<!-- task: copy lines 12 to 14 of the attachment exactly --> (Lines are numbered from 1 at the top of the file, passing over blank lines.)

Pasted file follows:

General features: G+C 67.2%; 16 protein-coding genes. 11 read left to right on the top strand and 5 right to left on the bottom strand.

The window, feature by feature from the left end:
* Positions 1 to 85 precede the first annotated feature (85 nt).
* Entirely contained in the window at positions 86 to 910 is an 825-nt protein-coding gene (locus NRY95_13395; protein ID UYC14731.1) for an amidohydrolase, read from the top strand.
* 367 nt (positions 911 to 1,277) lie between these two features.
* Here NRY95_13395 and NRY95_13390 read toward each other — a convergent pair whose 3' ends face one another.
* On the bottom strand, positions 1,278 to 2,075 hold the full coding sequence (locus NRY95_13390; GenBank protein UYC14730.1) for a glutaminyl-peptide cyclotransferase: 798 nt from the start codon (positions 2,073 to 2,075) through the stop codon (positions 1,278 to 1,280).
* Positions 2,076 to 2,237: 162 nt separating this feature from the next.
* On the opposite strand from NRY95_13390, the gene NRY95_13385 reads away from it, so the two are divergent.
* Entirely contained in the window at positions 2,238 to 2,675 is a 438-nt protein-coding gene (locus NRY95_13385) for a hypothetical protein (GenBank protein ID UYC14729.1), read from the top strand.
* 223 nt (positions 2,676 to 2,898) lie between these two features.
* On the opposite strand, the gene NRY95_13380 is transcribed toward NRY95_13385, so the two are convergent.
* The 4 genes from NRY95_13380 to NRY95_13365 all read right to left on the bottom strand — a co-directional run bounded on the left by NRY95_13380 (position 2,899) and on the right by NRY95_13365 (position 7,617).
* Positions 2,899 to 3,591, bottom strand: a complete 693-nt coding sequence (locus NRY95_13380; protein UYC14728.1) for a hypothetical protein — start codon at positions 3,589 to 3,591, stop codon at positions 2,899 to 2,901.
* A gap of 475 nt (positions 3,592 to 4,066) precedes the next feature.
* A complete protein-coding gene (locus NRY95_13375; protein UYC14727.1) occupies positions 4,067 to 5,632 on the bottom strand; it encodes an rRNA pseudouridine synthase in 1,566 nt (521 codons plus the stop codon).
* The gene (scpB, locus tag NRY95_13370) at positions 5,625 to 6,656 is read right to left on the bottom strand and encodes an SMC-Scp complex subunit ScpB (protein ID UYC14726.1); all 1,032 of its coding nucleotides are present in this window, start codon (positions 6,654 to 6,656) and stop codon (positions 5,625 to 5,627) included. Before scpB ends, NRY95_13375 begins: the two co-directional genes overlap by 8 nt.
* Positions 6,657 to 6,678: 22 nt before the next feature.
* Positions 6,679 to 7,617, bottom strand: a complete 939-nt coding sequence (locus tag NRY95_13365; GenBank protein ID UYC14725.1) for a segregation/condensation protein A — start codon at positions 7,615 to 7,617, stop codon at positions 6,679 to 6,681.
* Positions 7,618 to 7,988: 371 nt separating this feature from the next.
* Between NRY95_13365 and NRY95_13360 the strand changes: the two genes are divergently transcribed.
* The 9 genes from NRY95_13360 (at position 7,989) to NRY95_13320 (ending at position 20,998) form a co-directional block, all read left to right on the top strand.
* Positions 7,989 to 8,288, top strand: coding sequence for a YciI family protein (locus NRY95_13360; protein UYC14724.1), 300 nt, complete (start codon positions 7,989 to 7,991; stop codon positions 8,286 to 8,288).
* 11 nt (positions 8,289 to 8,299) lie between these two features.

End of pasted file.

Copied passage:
* On the opposite strand, the gene NRY95_13380 is transcribed toward NRY95_13385, so the two are convergent.
* The 4 genes from NRY95_13380 to NRY95_13365 all read right to left on the bottom strand — a co-directional run bounded on the left by NRY95_13380 (position 2,899) and on the right by NRY95_13365 (position 7,617).
* Positions 2,899 to 3,591, bottom strand: a complete 693-nt coding sequence (locus NRY95_13380; protein UYC14728.1) for a hypothetical protein — start codon at positions 3,589 to 3,591, stop codon at positions 2,899 to 2,901.